¶ 6 Effective August 26, 2010, the Department discharged Welch for cause after finding that she violated the Department's policies against (1) allowing trading and trafficking between offenders, (2) bringing contraband into the facility and trafficking it to an inmate, and (3) socializing with inmates. However, the Department also issued a probationary discharge notice with an effective date of September 10, 2010. Both the discharge for cause and the probationary discharge were approved on August 4, 2010, by agency head Michael Randle. On that same date, Randle also signed the suspension pending discharge document of which Welch was notified on August 10, 2010, by certified mail.
¶ 7 In September 2010, Welch requested a hearing before the Commission on her discharge. In October 2010, the Department filed a motion to dismiss, alleging that the Commission lacked jurisdiction over the claim because Welch was discharged during her probationary period and was not a "certified employee" entitled to a hearing. Specifically, the Department asserted that because Welch was placed on "administrative leave" for 40 days during the probationary period and later suspended pending discharge for 16 days, Welch's certification date was pushed back to October 6, 2010. As a result, the Department contended that Welch never reached certified employee status–a necessary designation to invoke the Commission's jurisdiction.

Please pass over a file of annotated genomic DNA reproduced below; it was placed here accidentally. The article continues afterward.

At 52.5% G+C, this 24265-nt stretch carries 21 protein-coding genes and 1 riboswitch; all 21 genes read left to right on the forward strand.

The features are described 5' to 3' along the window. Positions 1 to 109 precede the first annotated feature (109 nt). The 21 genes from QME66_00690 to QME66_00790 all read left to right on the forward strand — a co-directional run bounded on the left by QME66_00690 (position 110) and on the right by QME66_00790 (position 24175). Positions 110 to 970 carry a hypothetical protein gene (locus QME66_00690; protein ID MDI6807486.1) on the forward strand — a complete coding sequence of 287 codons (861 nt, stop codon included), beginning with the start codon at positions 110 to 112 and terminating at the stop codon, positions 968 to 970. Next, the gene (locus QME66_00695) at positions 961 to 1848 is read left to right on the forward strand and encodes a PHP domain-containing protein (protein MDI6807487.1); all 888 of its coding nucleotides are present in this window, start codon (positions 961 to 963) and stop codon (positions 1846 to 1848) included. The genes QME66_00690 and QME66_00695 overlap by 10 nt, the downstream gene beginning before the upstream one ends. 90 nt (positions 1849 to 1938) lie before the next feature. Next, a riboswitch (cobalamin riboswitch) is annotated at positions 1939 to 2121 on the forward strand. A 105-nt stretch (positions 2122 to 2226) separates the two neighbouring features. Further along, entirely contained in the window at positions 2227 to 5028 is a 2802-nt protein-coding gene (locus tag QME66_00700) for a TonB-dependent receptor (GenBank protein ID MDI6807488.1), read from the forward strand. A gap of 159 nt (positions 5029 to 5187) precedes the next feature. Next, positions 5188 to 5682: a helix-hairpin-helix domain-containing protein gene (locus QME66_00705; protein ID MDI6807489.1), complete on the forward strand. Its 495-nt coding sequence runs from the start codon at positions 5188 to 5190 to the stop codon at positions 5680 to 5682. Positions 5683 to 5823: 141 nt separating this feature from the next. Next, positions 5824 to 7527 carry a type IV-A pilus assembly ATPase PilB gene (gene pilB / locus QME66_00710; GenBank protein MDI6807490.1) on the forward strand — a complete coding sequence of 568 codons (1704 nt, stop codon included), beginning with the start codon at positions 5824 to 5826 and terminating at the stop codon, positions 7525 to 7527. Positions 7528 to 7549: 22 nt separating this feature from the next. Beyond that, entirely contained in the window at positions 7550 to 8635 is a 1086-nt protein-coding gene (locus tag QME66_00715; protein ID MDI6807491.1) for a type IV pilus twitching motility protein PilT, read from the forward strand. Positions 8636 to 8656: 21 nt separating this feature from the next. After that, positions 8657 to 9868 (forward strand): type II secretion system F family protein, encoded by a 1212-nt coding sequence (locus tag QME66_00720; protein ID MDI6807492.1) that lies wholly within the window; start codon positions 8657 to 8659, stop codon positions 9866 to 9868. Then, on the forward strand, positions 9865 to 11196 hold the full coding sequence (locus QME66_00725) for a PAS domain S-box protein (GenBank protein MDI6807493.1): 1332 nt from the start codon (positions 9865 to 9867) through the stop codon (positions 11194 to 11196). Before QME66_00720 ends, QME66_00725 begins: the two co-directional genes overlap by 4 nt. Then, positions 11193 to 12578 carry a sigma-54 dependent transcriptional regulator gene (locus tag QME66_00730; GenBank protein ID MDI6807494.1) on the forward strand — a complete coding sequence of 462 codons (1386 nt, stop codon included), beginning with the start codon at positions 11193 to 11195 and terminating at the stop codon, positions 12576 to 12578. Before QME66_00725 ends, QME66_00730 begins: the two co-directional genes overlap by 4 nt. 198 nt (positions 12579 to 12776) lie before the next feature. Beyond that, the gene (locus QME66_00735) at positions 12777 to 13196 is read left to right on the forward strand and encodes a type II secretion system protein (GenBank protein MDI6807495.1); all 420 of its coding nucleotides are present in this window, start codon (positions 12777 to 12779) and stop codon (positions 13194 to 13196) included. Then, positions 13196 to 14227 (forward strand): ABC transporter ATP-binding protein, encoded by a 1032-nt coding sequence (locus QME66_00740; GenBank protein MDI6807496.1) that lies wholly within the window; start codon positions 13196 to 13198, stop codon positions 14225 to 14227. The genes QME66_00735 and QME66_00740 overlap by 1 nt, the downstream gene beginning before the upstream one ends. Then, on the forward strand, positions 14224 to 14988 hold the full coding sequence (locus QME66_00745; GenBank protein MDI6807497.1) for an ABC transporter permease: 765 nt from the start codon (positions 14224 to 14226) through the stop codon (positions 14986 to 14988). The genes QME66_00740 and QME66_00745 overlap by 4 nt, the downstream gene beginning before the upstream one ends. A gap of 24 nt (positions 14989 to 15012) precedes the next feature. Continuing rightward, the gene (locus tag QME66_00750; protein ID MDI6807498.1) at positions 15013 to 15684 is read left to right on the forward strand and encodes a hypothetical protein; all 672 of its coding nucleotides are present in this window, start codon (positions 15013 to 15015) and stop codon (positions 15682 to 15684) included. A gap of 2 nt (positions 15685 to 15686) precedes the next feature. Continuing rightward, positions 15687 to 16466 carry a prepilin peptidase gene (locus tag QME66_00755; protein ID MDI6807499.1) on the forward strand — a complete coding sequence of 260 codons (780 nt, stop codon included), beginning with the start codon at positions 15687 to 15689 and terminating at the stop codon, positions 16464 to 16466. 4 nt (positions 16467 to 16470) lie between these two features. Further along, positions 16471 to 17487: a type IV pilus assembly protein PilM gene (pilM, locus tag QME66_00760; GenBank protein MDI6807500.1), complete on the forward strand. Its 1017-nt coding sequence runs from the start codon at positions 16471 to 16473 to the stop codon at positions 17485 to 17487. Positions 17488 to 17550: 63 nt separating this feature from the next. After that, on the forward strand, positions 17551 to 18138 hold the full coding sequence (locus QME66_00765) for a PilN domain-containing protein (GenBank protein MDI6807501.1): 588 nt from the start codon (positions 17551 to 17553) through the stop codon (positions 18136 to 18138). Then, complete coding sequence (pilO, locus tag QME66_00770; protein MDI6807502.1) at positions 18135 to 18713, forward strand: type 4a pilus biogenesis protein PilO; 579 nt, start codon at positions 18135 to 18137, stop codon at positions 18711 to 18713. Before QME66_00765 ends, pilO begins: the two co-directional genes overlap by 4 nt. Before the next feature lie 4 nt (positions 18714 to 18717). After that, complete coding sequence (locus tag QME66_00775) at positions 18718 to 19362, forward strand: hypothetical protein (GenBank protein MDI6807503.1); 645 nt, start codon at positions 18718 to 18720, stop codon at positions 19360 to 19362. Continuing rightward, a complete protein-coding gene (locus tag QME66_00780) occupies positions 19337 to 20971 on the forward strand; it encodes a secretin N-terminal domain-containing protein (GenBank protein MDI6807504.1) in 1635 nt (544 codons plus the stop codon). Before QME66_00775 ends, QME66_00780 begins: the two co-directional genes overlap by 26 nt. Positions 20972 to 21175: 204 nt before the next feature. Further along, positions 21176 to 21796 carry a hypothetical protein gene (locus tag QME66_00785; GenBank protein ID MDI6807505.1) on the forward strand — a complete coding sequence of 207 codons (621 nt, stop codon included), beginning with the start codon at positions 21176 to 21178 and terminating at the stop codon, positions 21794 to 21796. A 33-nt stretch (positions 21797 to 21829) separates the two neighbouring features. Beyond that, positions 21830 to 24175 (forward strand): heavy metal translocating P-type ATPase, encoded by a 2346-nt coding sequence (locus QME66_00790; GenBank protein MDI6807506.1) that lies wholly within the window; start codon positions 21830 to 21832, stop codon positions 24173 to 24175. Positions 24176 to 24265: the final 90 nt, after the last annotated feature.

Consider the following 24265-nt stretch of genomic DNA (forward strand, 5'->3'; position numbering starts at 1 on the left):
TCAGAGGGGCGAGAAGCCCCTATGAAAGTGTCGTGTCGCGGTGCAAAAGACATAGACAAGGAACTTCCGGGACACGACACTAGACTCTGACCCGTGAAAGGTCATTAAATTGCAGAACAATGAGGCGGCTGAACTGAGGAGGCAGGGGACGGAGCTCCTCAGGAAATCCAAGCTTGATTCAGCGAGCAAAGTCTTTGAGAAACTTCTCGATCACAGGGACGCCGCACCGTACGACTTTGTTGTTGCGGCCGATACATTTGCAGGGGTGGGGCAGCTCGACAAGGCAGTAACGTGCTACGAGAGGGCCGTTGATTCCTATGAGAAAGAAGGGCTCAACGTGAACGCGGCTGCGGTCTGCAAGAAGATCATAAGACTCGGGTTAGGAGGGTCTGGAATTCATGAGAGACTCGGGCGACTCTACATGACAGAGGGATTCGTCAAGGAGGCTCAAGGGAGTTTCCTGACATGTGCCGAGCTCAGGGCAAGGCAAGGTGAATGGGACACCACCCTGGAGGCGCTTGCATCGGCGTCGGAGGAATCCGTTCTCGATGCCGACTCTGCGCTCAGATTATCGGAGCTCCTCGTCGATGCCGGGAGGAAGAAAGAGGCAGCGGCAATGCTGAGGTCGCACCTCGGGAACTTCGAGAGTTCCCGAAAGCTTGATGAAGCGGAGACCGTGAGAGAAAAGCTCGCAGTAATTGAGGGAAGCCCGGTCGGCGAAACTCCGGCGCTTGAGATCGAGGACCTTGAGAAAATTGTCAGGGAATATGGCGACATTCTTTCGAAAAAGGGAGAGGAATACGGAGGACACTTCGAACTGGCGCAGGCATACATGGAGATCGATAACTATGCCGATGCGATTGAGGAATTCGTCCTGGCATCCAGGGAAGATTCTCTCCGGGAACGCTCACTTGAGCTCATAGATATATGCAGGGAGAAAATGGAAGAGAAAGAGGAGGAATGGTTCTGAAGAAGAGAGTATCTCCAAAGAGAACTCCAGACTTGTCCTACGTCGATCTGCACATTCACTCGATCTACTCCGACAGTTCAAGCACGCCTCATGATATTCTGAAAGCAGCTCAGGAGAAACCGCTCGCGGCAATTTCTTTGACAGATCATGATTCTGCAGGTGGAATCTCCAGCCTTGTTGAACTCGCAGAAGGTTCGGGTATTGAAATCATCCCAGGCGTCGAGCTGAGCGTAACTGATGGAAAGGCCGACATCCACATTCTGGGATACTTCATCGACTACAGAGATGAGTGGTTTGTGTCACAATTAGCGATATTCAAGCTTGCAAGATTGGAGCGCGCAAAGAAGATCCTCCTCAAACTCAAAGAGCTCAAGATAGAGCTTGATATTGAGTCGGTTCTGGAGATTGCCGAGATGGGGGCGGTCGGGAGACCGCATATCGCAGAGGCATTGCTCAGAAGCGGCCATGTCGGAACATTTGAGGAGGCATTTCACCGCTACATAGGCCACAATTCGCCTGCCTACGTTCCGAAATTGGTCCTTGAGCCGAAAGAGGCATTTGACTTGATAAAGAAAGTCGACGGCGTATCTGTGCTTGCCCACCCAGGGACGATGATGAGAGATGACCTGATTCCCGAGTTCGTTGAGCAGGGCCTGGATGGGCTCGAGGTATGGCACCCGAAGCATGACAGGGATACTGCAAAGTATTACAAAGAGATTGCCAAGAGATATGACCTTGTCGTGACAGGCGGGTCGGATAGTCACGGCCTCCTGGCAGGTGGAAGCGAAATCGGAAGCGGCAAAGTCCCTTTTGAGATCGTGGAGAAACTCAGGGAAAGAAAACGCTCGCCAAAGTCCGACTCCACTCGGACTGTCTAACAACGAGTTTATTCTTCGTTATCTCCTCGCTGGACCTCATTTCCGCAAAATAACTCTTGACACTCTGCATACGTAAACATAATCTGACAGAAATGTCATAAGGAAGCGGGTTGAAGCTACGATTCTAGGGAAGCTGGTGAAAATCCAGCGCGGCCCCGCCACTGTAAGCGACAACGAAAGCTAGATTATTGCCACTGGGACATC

¶ 8 Following oral argument on the Department's motion to dismiss, the ALJ determined that the Commission had jurisdiction and denied the motion. Specifically, the ALJ found the Department's arguments unpersuasive that the 40-day "administrative leave" and 16-day "suspension pending discharge" extended Welch's probationary period because neither "administrative leave" nor "suspension pending discharge" is specified in section 302.300(e) of title 80 of the Illinois Administrative Code (Administrative Code) (80 Ill. Adm. Code 302.300(e) (2010)) as one of the many types of leave listed that may extend an employee's probationary period. The ALJ also noted as follows: (1) the Department failed to provide any authority to support its contention that "administrative leave" and a "leave of absence" are the same thing; (2) it was disingenuous for the Department to claim a probationary period extension was necessary to monitor Welch's job performance when the Department purposely took action to prevent itself from monitoring Welch by placing her on involuntary administrative leave; and (3) contrary to the Department's assertion, "suspension pending discharge" and a "disciplinary suspension" are not the same thing. Thus, the ALJ concluded Welch became a certified employee on August 12, 2010–prior to her August 26, 2010, discharge–and therefore the Commission had jurisdiction over her appeal.
¶ 9 In March 2011, the ALJ held a hearing on the merits of Welch's discharge appeal. The ALJ found that Welch had violated the Department's rules but proposed a 60-day suspension without pay in lieu of discharge.
¶ 10 In May 2011, the Commission adopted the ALJ's proposal as modified, finding Welch's rule violations warranted a 14-day suspension in lieu of discharge because the preponderance of the evidence indicated the violations she ...